Alcohol is an integral part of American culture. Almost all professional sporting events are sponsored by beer and liquor brands, and images of alcoholic beverages are used in television shows, movies, and advertisements. More than half of American adults consume alcohol regularly as a result. How do alcoholism and alcohol abuse work? 

According to the National Institute of Health (NIH), in 2015, 15.1 million American adults (6.2 percent of the population) had an alcohol use problem.  Continue reading below if you are concerned that a loved one may be abusing alcohol.

Everything You Need to Know About Alcoholism and Alcohol Abuse

What Is Alcoholism?

Alcoholism is classified as a chronic mental health disorder. These people have physical alcohol dependence and have little control over their drinking. It is common for these individuals to continue drinking even if it negatively affects their personal, social, or professional lives.

Alcoholism is the most severe type of alcohol abuse. It involves an inability to control drinking. Alcohol use disorder is another name for it. Over time, excessive alcohol consumption can lead to serious health problems such as:

  • High blood pressure
  • Heart disease
  • Stroke
  • Liver disease
  • Digestive problems
  • Cancer
    • Breast
    • Mouth
    • Throat
    • Esophagus
    • Voicebox
    • Liver
    • Colon
    • Rectum

This condition means that a person doesn’t know how or when to stop drinking. These people spend a lot of time thinking about alcohol and cannot stop drinking, regardless of whether it causes serious financial and home problems.

How Do Alcohol Abuse & Alcoholism Work_

Alcohol Abuse vs. Alcoholism

Alcohol abuse and alcoholism must be distinguished. The former refers to a set of behaviors, while the latter refers to a psychological condition. More than a third of all college students admit to binge drinking or drinking heavily regularly. Even though this is a lot of alcohol to consume and can be harmful in the long run, students rarely allow these habits to affect their daily lives.

Alcohol abuse refers to a mild form of alcohol use disorder (AUD), while alcoholism typically refers to alcohol dependence. According to the CDC, an alcohol abuse pattern is a drinking habit that causes harm to one’s health or interpersonal relationships and one’s ability to work. These are some examples of alcohol abuse:
  • Failure to meet major responsibilities at work, home, or school
  • Drinking under the influence in dangerous situations
  • Drinking that causes recurring legal problems can lead to more drinking
  • Continued drinking despite ongoing problems in the relationship that have been caused or worsened through drinking

Although alcohol abuse does not cause severe disruption to a person’s life like alcoholism, it is still a problem. A person can be affected by alcohol abuse in their mind, body, or spirit. It is not unusual for alcohol abuse to escalate into alcoholism.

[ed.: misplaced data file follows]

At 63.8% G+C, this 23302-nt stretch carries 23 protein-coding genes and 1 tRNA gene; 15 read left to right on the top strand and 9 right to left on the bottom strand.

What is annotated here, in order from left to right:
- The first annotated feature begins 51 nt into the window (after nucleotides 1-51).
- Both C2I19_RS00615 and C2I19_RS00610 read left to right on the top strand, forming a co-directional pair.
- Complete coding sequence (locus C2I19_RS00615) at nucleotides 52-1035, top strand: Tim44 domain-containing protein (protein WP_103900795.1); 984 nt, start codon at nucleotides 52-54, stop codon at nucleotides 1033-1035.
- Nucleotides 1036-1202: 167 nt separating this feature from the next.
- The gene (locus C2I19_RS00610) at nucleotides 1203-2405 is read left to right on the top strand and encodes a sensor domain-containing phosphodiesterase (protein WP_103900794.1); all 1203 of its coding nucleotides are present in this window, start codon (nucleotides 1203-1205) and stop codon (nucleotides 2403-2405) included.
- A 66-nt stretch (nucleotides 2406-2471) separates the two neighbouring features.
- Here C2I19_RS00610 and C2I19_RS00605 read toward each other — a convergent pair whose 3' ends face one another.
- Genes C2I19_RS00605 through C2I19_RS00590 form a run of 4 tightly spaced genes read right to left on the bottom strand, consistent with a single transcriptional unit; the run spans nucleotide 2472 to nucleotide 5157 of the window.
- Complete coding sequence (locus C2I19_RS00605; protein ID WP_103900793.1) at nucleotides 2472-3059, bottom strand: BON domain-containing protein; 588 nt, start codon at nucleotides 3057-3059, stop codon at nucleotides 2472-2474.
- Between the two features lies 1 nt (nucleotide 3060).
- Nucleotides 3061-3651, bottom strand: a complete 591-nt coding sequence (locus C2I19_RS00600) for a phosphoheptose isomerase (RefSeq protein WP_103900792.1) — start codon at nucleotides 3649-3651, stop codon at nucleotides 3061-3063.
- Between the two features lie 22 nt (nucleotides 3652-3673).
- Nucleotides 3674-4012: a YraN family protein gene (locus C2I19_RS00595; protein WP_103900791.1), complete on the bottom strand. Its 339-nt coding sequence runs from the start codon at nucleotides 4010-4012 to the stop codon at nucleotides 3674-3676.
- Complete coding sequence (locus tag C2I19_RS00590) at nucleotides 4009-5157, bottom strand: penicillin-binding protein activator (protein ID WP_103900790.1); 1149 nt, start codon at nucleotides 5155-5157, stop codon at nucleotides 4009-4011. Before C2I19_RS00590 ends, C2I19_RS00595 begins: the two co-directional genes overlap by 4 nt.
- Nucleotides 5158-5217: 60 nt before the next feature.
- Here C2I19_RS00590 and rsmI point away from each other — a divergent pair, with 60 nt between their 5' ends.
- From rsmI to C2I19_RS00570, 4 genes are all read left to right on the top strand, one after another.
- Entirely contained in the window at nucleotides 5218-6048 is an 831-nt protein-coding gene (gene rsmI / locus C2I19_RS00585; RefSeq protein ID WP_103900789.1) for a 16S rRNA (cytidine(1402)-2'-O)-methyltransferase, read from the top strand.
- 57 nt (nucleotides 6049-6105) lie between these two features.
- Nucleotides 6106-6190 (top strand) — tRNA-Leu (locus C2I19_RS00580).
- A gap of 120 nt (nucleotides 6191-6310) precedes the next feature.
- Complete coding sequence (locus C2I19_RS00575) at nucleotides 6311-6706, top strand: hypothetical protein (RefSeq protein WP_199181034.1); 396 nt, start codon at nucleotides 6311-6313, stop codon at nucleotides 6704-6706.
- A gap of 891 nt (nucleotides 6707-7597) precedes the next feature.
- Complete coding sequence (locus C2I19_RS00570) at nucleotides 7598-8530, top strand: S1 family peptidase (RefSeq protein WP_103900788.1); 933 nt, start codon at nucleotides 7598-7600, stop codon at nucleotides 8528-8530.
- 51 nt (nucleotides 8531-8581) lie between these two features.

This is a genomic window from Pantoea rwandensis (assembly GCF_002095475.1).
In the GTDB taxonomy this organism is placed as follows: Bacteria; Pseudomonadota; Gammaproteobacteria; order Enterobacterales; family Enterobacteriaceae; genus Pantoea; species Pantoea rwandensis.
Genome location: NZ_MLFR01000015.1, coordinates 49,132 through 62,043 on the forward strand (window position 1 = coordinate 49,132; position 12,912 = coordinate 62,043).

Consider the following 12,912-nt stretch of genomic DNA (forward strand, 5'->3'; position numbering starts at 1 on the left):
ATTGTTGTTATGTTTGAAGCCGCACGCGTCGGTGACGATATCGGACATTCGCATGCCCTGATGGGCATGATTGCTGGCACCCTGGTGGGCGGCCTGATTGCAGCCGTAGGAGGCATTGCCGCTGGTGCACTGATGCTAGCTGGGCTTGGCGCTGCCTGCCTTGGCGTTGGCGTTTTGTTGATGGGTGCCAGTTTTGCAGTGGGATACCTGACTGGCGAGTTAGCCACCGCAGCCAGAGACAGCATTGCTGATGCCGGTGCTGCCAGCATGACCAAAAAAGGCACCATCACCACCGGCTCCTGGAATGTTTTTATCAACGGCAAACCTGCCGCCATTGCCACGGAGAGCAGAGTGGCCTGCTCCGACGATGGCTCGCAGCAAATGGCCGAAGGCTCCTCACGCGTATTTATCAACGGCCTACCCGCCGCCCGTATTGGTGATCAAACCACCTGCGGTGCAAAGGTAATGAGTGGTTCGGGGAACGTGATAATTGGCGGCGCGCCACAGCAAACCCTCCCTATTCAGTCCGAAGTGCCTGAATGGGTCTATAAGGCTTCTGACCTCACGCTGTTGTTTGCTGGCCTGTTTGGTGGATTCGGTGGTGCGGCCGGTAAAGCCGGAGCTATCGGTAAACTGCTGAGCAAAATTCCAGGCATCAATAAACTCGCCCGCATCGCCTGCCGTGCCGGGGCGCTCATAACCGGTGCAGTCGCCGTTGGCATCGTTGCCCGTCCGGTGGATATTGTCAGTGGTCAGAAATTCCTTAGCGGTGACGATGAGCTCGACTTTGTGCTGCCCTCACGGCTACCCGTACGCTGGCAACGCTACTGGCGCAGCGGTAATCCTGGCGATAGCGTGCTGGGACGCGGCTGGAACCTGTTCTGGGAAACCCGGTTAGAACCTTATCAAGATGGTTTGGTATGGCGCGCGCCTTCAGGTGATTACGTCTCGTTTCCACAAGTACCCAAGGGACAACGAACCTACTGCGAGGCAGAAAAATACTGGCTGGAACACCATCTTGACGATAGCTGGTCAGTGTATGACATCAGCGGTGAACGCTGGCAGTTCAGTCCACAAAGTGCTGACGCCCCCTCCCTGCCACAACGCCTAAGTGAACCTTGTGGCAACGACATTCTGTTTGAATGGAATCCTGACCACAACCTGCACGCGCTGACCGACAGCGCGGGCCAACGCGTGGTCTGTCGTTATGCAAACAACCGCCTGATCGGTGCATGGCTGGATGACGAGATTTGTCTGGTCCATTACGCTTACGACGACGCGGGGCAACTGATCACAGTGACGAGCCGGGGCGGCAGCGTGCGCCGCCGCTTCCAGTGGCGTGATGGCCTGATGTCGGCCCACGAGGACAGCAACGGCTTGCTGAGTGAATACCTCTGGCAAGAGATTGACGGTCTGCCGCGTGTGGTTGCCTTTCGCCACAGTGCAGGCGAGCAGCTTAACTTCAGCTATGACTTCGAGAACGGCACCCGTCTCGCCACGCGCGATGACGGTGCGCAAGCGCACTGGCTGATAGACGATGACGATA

A person with alcohol abuse problems can learn from their mistakes and make changes. It can be inspiring and motivating to outline the path of alcohol abuse clearly.

Those who abuse alcohol are not in the clear, however. Binge drinking has been linked to an increased risk of developing alcoholism in the future. Although these disorders can differ, both alcohol abuse and alcoholism often require professional treatment.

Concerning Behaviors

In determining if a person has a substance abuse problem, their attitude toward consumption is more important than how often they consume alcohol. An individual who drinks one glass of wine every night is unlikely to develop a drinking problem if they drink every day. However, someone who drinks once or twice a week do so until they blackout may be at risk. Other concerning behaviors include drinking alone or in secret, becoming irritable when alcohol is unavailable, or prioritizing alcohol over other aspects of their lives.

Treatment Options

Alcoholism can be treated in a variety of ways, and not every method works for every person. Some people respond well to mental health counseling and rehabilitation programs, while others are successful with 12-step programs. This is a complex form of addiction that can take years to overcome.

Healthcare professionals now provide up-to-date treatments backed by science. Care is offered at different levels of intensity in a variety of settings. Many outpatient options allow people to maintain their regular routines and their privacy, too, if desired.

Components of Professionally Led Treatment

Health care professionals provide two types of treatment for alcohol use disorder:

Talk Therapy

A licensed therapist can help people build coping strategies and skills to stop or reduce drinking. Treatment can include one-on-one, family, or group sessions.

Alcoholism Work

Medications

A primary care clinician or a board-certified addiction doctor can prescribe non-addicting medications. These can help people stop drinking and avoid relapses.

These two options can be used in combination and tailored to individual needs.

Four Treatment Methods for Alcoholism

There are four basic levels of care or intensity for alcohol treatment. These levels, as defined by the American Society of Addiction Medicine, include:

Outpatient

This form of treatment includes regular office visits for counseling, medication support, or both. See below for some “lower intensity” alternatives for outpatient care.

Intensive Outpatient or Partial Hospitalization

Coordinated outpatient addiction recovery care for complex needs.

Residential

Residential treatment can be either low or high-intensity programs in 24-hour treatment settings.

Alcohol Abuse

Intensive Inpatient

Medically-directed 24-hour services inpatient; may manage withdrawal.